The Christmas Lights(9)

By: Karen Swan

‘He’s right,’ Lenny said, turning and walking over to the drinks tray set up on a cabinet. He tonged a couple of cubes of ice into a glass and poured her some sparkling water. ‘Drink up. Rehydration will help.’

‘Thanks.’ His role was a fluid one: sometimes photographer, sometimes logistics and tour manager, other times mother. She took it from him and dutifully sipped, just as Zac walked back in, a towel around his hips, his tanned skin damp and warm.

‘Len, how’s your room?’ he asked.

‘Great. View of a tree.’ Len had a deadpan delivery that would have made Eeyore proud.

Zac laughed. ‘Helluva pretty tree, I bet though.’


‘Babe, the water’s hot,’ Zac said to her.

‘Thanks. I’m going to wash my hair,’ she sighed, pulling out her long plait and shaking her hair free. She got up from the bed and walked into the bathroom, her hand trailing lightly over Zac’s bare stomach as she passed. He grabbed her hand and kissed her wrist, before letting her go again with a wink.

‘In which case, we’ll see you in the main house, shall we?’ he called after her. If there was one thing Zac was no good at, it was sitting around waiting. He always had to be doing something.

‘Sure thing,’ she mumbled, disappearing into the plumes of steam already escaping from the bathroom.

It was over an hour later before she was ready. Twenty minutes had been spent just standing under the running water, feeling her tired muscles begin to ease from the stiffness of the long-haul flight. Flatbeds were all very good in theory but she could still never sleep over the sound of the crew slamming doors and clattering about in the galley.

She stared at her reflection in the full-length mirror: long blonde hair half pulled back in a messy topknot, the rest hanging down her back in tousled waves; turquoise beaded hoop earrings from a street market in Bali; black skinny jeans ripped at the knee, old-school Vans and a chunky black cashmere Gucci rollneck she had treated herself to, en route at Doha airport. Her ultra-tanned skin looked incongruous against the all-black outfit, calling her out as an interloper, broadcasting that she was just passing through …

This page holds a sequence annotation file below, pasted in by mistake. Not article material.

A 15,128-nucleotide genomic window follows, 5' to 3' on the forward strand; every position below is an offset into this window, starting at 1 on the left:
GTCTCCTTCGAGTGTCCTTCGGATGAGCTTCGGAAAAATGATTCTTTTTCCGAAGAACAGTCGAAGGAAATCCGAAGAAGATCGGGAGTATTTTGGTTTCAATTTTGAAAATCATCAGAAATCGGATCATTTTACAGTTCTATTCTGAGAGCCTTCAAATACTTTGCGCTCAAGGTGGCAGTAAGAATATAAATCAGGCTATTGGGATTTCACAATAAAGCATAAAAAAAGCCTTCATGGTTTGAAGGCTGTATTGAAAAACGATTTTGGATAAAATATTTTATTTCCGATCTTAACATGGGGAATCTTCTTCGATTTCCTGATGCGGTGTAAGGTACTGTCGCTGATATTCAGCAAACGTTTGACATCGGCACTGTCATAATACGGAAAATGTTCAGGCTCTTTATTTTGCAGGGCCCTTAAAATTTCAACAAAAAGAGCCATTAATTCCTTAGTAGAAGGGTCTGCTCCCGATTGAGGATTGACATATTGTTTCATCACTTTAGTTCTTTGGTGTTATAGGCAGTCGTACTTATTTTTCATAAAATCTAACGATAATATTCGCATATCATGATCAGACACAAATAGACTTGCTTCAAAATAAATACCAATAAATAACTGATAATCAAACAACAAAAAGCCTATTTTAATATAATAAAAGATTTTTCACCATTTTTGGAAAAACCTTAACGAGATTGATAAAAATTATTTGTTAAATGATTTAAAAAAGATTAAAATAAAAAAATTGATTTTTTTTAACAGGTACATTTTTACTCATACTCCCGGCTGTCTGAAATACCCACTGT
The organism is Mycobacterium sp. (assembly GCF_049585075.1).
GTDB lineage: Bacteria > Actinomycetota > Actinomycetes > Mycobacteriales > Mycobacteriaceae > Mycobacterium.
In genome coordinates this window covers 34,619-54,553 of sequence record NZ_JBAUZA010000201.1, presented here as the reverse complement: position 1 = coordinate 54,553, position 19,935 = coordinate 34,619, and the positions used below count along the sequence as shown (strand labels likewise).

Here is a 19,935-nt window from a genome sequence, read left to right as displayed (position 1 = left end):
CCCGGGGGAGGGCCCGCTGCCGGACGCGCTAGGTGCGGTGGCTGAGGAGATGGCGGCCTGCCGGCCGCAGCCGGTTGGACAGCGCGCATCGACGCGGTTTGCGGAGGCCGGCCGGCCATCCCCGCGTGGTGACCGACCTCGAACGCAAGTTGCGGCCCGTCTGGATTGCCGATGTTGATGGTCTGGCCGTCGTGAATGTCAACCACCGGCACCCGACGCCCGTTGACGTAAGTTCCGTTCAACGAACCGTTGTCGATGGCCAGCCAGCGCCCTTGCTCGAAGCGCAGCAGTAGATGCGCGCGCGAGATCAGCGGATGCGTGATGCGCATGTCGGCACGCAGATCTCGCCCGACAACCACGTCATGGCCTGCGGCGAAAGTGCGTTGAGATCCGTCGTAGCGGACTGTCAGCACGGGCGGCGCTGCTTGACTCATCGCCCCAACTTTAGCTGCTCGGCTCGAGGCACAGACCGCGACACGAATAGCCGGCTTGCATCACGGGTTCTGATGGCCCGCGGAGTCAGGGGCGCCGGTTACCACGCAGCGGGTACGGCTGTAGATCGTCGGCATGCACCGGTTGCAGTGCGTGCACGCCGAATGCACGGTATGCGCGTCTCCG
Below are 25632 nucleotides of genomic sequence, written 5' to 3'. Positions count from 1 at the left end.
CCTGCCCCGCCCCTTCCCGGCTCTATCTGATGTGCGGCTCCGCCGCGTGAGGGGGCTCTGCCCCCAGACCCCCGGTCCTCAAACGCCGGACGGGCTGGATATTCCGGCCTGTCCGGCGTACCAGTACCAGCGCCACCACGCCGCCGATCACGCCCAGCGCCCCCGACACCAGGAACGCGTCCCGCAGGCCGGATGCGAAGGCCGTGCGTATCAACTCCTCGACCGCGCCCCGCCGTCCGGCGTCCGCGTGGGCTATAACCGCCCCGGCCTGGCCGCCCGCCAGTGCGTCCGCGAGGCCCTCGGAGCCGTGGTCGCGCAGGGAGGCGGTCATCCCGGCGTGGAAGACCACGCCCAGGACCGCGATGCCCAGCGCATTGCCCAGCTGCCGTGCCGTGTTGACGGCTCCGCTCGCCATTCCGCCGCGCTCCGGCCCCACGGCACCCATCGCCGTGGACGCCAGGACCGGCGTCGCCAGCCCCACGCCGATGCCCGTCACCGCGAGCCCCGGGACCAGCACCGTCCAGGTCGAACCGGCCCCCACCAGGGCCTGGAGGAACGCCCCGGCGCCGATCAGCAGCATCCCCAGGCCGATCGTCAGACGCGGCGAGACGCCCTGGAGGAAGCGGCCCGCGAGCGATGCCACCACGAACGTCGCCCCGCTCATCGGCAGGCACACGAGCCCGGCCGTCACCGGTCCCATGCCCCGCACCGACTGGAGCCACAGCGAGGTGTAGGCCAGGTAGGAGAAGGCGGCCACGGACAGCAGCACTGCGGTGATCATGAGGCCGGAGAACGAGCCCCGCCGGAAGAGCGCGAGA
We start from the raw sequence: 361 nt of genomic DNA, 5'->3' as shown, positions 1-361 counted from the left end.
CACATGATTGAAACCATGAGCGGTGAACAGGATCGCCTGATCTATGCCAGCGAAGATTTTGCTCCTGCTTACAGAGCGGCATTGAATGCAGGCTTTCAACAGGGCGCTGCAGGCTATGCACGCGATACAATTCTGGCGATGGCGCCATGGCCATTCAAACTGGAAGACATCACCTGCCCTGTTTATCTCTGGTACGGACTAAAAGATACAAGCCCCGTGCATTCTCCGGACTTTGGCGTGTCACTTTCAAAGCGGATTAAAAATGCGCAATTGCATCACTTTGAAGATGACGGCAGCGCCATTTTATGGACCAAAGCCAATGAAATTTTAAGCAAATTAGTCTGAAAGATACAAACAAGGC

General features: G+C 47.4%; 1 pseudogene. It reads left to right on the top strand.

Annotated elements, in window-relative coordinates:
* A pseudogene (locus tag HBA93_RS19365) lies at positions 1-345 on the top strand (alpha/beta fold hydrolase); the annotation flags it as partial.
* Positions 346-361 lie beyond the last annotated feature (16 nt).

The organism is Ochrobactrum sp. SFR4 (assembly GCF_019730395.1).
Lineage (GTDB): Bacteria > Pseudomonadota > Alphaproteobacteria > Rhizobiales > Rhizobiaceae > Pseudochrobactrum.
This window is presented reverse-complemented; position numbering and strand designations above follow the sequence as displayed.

Shrugging on the new yellow jacket, she headed over to the main lodge. The air outside, on the brief walk over, had a purity and emptiness to it that registered like a slap. During their months in the Pacific, she had grown accustomed to the heavy, salty tang of the sea air, the constant hushing of the ocean an ever-present lullaby at her ear. But here, it was the very absence, the vacuum of both sound and smell, that set her senses ringing. She was acutely aware of the crunch of her own footsteps on the snow-dusted paths and she stopped for a moment to absorb the utter silence, twitching her nose like a hare as the cold stung at her cheeks. On the embankments, a heavy hoar frost was already stippling the grass so that tiny crystals glinted like diamonds in the early evening moonlight.

She passed by the windows of the hotel, the scenes held within their frames like little amber-veneered vignettes of lives being well lived as various groups of friends sat in fireside chairs, some playing backgammon, others drinking and reaching for cakes stacked on an ottoman. The buzz of conversation and staccatos of laughter escaped the building like the puffs of smoke from the chimney as doors opened and closed intermittently, couples heading back to their rooms or coming in for dinner. The Christmas season was already underway – white lights traced the roof apexes, candles flickered at every window and red-ribboned eucalyptus wreaths were nailed to the doors.

Bo entered, unable to resist a giant shiver as the warmth and glow of an open fire in the entrance hall enveloped her like a hug. The room smelled of pine and cinnamon cloves; two high-backed tartan chairs were occupied by an older couple reading the newspapers.

She walked through the dining room, where a long table had been set up down the centre of the room, seemingly for a large group, and into the drawing room she had passed outside only a moment before. One wall was flanked by library shelving, an enormous fireplace set opposite it on the other side. A group of slick-looking Oslo-ites was monopolizing the sofas in the centre of the room, laughing uproariously every few minutes. Zac and Lenny were sitting in a couple of club chairs by the far corner, both listening intently to a woman who was perched daintily beside them on a tartan ottoman.